NZ expertise brings book to life, reports Leena Tailor

Terry Brooks is still moved recalling the first time he witnessed his beloved novels coming to life in New Zealand.

For years, the American author toyed with adapting his popular books from page to screen, before handing the reigns partially over to a Kiwi crew.

"My wife and I went over in February to be on-set and watch it all happen and that's the first time it really sunk into me, what a production it was and how important production values were. The sets were enormous - they built a whole castle. They built a tree bigger than this room!

"That's fairly impressive to a lowly, Mid-West author. I'm still shocked."


New Zealand actor Manu Bennett, one of the leading cast members on the TV series, says Kiwi know-how was key to recreating the fantasy world.

"One of the most valuable things about the show is the New Zealand practitioners in the background building it," Bennett said.

"I've worked with these people going back to Xena days. These dressmakers, costume departments, lighting departments, set designers - they were all doing Xena, went on to do Hercules, went on to The Lion, The Witch and the Wardrobe and then LOTR and The Hobbit.

"The skill level of people in New Zealand to make fantasy look real is extraordinarily high - you won't find it better anywhere else in the world. You can shoot in Vancouver and they've got wonderful sets, but the genre itself has been pinpointed and really focused on in New Zealand, so for all those who have had to leave Peter Jackson's six movies behind, here comes Shannara."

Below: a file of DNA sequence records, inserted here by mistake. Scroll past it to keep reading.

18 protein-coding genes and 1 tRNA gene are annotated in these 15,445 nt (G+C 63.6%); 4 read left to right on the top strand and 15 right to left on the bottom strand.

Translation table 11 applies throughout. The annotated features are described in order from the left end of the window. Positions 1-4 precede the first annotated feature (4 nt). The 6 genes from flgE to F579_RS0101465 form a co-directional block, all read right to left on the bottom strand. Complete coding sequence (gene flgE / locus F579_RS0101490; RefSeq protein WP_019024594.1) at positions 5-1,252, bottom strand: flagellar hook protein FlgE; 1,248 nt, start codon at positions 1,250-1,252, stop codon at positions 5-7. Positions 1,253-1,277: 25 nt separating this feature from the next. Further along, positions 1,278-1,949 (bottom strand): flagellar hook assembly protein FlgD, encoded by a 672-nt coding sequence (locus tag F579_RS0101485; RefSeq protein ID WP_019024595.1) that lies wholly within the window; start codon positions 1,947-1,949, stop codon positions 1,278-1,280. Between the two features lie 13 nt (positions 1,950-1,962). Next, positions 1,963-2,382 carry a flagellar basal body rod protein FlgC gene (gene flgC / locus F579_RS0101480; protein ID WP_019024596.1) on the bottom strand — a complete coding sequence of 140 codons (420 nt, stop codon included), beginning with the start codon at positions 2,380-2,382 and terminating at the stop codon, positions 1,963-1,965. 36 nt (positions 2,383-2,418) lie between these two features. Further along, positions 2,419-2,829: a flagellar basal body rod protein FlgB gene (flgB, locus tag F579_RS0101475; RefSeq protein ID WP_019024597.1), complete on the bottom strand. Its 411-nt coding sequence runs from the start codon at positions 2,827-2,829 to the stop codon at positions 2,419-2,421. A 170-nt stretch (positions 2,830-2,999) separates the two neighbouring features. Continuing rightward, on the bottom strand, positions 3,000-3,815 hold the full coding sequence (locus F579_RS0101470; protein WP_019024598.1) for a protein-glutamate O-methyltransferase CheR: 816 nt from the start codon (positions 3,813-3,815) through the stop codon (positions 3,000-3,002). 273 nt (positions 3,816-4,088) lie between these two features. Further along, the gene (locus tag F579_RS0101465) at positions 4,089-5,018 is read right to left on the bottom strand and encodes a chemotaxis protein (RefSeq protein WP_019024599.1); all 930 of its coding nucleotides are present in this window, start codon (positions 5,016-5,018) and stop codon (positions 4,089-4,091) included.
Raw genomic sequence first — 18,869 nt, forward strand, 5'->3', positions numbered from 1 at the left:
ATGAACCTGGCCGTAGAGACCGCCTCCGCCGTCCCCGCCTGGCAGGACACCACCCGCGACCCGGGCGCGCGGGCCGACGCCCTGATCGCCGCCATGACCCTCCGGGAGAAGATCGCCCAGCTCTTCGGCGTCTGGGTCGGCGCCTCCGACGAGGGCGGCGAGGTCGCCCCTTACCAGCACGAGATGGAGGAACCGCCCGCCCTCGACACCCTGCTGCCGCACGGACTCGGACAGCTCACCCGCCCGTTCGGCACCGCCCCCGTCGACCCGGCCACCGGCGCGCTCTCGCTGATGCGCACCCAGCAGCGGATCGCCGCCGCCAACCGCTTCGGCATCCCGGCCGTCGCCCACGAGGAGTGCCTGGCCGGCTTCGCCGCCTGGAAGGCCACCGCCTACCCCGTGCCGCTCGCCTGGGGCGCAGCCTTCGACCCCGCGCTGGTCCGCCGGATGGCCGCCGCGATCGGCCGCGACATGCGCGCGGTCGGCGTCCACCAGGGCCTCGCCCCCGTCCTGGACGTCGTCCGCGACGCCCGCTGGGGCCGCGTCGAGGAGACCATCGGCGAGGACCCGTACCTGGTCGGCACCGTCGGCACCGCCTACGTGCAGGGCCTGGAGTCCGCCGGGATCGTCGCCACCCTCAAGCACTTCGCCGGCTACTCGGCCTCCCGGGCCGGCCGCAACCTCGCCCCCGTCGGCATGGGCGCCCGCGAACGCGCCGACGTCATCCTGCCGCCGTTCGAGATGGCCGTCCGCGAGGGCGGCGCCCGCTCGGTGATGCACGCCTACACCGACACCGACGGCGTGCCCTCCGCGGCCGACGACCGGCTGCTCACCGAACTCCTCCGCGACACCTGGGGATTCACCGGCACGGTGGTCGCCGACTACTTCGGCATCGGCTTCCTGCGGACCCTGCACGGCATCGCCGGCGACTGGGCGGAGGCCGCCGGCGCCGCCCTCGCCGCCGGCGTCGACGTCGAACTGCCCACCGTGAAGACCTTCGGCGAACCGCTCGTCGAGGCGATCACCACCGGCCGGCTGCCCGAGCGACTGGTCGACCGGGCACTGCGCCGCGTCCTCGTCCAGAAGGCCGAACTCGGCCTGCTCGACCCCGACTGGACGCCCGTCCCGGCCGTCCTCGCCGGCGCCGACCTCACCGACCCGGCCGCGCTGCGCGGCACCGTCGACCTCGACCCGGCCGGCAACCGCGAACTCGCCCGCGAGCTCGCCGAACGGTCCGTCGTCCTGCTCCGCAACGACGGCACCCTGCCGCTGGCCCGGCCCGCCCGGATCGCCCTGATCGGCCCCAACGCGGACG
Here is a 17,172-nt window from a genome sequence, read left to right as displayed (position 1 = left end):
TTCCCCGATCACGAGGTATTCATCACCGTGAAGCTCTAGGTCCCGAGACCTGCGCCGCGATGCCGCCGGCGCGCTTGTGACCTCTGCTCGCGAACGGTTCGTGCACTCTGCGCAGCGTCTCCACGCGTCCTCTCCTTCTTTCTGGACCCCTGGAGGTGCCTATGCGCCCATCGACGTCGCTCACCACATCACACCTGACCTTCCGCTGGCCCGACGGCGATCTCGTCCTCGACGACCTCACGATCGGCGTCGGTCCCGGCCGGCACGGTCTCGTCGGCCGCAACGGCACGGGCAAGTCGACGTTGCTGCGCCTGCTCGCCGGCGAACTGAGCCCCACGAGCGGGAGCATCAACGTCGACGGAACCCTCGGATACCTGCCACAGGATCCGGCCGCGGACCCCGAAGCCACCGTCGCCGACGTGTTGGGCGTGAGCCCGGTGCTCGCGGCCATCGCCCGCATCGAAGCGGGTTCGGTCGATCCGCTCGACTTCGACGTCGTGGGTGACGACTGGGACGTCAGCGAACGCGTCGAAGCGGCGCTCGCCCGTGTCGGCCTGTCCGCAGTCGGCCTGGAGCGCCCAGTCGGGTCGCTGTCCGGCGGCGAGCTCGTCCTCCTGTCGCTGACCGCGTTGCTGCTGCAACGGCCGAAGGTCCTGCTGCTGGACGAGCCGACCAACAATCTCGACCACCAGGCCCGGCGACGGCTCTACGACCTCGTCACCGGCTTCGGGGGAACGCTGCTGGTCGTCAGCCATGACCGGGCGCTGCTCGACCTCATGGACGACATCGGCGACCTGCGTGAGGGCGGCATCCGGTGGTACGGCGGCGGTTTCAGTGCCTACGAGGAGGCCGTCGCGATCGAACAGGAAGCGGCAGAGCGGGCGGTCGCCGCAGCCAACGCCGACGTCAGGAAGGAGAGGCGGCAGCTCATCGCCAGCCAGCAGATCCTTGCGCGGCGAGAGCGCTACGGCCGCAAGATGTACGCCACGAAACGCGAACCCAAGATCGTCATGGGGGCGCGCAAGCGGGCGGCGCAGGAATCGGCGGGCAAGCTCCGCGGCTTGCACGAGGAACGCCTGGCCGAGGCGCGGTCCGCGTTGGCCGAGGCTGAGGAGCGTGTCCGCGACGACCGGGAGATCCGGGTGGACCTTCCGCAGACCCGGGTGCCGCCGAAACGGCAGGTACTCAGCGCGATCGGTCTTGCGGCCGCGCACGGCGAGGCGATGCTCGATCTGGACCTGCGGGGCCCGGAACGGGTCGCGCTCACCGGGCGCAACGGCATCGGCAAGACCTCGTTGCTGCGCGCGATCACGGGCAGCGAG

The book series - which started with Brooks' 1977 novel The Sword of Shannara and now has 28 instalments - is estimated to be the highest-selling unadapted fantasy series in the world, with Brooks the second best-selling fantasy author behind J. K. Rowling.

The story is set thousands of years after a nuclear and chemical holocaust destroys civilisation, with elves, humans, dwarves and trolls living together in harmony until a rising evil force threatens their Four Lands.

Filmed in Auckland, the show's trailer wowed convention-goers and had reporters waxing lyrical about New Zealand's stunning scenery when released at Comic-Con last July. Early reviews of the 10-episode first season (which adapts the second book, The Elfstones of Shannara) have been glowing, with Forbes declaring the show the "next Star Wars".

The Shannara Chronicles. Photo / Supplied
The Shannara Chronicles. Photo / Supplied

Brooks always envisioned the Four Lands coming to life on the big screen, however, with plotlines and characters proving "too broad and sweeping", and conscious of delivering die-hard fans a faithful adaptation, television became the medium of choice.


Admittingly picky about who he would work with, 71-year-old Brooks put his trust in Dan Farah - who first approached him a decade ago - and producing partners Al Gough and Miles Millar (who adapted Superman to television series Smallville), then stayed on board as an executive producer, spending around two years helping develop scripts, find the right cast and scout locations.

"It was a slow process. I wrote three books in the interim."